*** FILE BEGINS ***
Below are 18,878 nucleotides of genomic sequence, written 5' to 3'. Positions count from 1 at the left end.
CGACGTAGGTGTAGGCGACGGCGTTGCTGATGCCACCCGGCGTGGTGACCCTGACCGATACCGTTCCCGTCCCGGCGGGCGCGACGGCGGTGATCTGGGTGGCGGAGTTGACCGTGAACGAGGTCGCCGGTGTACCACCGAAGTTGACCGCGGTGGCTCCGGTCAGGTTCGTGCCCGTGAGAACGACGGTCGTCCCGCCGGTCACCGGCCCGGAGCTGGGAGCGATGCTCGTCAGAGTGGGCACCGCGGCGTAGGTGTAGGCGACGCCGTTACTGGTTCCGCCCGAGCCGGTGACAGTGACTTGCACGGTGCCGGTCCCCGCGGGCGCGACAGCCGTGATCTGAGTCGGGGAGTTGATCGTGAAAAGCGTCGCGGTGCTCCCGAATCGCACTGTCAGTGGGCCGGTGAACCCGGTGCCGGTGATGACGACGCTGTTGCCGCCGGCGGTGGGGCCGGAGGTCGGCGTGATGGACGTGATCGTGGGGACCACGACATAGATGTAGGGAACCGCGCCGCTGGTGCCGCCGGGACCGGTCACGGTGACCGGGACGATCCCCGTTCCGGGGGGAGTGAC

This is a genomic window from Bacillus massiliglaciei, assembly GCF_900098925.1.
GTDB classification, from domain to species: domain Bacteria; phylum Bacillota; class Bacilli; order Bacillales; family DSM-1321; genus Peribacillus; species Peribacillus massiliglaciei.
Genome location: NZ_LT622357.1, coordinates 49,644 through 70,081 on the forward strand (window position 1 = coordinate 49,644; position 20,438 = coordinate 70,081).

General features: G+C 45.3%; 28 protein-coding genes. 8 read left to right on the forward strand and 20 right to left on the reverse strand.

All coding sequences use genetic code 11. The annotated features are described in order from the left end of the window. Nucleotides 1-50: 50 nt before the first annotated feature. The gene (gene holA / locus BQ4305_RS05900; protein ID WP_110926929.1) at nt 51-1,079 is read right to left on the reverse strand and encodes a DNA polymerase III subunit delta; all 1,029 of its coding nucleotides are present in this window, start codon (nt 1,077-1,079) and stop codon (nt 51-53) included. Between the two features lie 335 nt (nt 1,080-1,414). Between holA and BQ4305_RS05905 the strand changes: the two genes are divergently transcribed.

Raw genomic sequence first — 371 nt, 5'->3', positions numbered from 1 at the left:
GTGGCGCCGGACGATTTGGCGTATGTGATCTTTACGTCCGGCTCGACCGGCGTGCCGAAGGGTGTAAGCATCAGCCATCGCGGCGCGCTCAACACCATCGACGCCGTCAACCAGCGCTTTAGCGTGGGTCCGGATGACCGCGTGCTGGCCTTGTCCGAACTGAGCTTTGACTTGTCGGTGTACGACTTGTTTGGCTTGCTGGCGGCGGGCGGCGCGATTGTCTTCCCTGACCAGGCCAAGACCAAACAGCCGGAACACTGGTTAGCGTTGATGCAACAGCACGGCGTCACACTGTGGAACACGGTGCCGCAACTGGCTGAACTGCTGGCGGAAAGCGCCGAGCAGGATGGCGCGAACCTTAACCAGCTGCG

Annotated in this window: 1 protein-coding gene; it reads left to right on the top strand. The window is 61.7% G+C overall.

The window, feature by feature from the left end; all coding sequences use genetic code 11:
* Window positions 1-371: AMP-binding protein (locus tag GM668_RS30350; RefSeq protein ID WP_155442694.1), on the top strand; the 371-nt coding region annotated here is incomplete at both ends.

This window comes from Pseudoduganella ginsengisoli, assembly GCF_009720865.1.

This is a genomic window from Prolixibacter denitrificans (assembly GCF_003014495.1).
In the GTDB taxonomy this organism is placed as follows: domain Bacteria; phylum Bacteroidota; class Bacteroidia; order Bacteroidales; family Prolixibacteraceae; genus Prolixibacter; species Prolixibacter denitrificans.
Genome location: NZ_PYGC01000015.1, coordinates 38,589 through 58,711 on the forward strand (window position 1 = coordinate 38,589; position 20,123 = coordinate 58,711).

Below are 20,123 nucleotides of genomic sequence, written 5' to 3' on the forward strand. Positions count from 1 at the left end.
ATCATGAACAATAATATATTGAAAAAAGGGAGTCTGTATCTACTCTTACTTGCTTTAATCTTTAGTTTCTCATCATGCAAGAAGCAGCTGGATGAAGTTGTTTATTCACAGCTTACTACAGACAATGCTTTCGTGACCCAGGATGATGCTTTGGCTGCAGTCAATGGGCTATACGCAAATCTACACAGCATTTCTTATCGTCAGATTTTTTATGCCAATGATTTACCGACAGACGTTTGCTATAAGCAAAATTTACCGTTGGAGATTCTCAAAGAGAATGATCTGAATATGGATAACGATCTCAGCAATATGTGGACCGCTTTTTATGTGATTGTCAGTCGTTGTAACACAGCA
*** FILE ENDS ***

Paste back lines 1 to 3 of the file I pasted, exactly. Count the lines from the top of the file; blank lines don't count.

Below are 18,878 nucleotides of genomic sequence, written 5' to 3'. Positions count from 1 at the left end.
CGACGTAGGTGTAGGCGACGGCGTTGCTGATGCCACCCGGCGTGGTGACCCTGACCGATACCGTTCCCGTCCCGGCGGGCGCGACGGCGGTGATCTGGGTGGCGGAGTTGACCGTGAACGAGGTCGCCGGTGTACCACCGAAGTTGACCGCGGTGGCTCCGGTCAGGTTCGTGCCCGTGAGAACGACGGTCGTCCCGCCGGTCACCGGCCCGGAGCTGGGAGCGATGCTCGTCAGAGTGGGCACCGCGGCGTAGGTGTAGGCGACGCCGTTACTGGTTCCGCCCGAGCCGGTGACAGTGACTTGCACGGTGCCGGTCCCCGCGGGCGCGACAGCCGTGATCTGAGTCGGGGAGTTGATCGTGAAAAGCGTCGCGGTGCTCCCGAATCGCACTGTCAGTGGGCCGGTGAACCCGGTGCCGGTGATGACGACGCTGTTGCCGCCGGCGGTGGGGCCGGAGGTCGGCGTGATGGACGTGATCGTGGGGACCACGACATAGATGTAGGGAACCGCGCCGCTGGTGCCGCCGGGACCGGTCACGGTGACCGGGACGATCCCCGTTCCGGGGGGAGTGAC

This is a genomic window from Bacillus massiliglaciei, assembly GCF_900098925.1.